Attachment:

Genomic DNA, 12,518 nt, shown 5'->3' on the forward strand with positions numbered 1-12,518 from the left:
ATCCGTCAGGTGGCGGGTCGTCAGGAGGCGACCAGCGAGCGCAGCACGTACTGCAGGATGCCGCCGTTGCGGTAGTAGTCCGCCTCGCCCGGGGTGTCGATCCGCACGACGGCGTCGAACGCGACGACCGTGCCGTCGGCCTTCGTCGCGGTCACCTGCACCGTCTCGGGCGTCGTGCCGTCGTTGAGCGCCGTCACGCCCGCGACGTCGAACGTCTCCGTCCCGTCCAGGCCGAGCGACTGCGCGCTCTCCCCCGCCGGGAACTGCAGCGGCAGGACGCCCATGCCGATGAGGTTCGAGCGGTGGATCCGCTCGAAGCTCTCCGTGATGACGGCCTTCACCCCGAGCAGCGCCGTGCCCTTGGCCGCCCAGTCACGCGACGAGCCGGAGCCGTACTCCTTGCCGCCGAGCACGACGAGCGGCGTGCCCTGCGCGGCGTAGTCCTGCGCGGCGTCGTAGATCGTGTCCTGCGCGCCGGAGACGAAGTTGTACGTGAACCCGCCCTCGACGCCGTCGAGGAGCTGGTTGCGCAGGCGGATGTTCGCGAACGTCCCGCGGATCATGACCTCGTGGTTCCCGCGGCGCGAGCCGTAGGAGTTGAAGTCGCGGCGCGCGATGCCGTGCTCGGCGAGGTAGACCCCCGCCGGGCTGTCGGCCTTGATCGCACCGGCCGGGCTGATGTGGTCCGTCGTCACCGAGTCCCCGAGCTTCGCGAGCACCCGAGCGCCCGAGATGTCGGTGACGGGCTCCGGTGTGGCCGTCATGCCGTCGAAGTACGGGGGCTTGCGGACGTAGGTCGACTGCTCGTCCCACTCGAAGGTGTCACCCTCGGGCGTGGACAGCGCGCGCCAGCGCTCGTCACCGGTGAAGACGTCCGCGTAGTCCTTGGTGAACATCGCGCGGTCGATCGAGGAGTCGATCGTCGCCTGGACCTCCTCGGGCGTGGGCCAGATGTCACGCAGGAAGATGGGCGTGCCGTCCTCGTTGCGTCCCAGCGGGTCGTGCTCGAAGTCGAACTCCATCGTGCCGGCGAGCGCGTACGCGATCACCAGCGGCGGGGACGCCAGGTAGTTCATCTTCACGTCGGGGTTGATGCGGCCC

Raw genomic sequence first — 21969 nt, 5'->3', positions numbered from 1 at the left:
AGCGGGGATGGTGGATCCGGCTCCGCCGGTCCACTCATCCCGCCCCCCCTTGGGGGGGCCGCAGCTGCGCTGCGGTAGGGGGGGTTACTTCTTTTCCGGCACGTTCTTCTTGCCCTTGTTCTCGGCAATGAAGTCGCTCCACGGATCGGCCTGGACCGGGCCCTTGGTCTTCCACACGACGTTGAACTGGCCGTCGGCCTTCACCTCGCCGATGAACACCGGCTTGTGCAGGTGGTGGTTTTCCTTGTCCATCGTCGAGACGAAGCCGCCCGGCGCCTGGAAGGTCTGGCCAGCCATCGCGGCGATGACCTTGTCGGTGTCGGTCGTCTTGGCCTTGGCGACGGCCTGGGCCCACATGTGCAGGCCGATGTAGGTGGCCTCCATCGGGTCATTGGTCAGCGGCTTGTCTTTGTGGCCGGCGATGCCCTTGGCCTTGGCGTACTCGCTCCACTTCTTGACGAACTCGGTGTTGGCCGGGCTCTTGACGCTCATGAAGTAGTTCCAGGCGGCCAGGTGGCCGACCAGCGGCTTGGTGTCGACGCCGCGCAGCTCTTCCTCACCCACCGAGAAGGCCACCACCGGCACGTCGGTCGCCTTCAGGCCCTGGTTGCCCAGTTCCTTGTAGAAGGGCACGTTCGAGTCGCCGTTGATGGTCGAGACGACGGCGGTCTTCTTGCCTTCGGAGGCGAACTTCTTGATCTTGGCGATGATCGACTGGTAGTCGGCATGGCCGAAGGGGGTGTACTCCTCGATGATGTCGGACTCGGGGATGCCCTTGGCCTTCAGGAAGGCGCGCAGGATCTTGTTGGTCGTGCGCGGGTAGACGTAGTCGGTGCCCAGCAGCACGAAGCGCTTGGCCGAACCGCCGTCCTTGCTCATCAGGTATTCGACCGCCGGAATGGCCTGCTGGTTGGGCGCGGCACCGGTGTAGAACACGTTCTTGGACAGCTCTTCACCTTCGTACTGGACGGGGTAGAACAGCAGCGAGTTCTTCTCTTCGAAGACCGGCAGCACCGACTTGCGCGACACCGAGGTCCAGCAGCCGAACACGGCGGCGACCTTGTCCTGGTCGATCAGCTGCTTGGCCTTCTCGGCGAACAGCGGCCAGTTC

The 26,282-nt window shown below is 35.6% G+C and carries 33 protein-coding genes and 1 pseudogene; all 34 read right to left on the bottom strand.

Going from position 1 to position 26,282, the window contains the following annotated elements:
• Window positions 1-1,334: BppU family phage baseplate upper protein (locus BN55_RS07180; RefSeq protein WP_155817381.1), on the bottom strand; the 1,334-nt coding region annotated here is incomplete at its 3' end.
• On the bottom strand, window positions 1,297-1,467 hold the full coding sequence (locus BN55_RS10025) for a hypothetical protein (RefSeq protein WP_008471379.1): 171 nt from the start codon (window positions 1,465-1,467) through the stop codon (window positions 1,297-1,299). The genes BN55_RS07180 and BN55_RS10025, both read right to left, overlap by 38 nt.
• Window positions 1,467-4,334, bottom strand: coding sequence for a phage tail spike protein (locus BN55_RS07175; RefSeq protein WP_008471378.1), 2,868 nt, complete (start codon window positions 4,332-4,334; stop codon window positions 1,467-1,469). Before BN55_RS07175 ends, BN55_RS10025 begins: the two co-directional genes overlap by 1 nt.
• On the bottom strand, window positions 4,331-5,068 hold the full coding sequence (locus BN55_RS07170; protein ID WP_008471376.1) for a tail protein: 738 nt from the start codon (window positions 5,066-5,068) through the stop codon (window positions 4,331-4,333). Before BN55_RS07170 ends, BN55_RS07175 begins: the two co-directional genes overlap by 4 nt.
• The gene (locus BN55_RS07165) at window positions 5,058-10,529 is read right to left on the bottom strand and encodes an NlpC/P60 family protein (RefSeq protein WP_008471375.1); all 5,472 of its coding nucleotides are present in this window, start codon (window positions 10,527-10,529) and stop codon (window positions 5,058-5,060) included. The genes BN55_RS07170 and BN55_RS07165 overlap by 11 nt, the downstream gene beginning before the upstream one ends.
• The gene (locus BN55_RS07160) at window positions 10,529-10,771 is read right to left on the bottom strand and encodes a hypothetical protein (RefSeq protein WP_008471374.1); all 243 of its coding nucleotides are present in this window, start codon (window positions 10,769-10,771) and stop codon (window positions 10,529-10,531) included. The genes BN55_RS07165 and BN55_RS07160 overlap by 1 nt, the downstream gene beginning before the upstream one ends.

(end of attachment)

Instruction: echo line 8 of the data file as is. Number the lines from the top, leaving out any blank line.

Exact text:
• On the bottom strand, window positions 1,297-1,467 hold the full coding sequence (locus BN55_RS10025) for a hypothetical protein (RefSeq protein WP_008471379.1): 171 nt from the start codon (window positions 1,465-1,467) through the stop codon (window positions 1,297-1,299). The genes BN55_RS07180 and BN55_RS10025, both read right to left, overlap by 38 nt.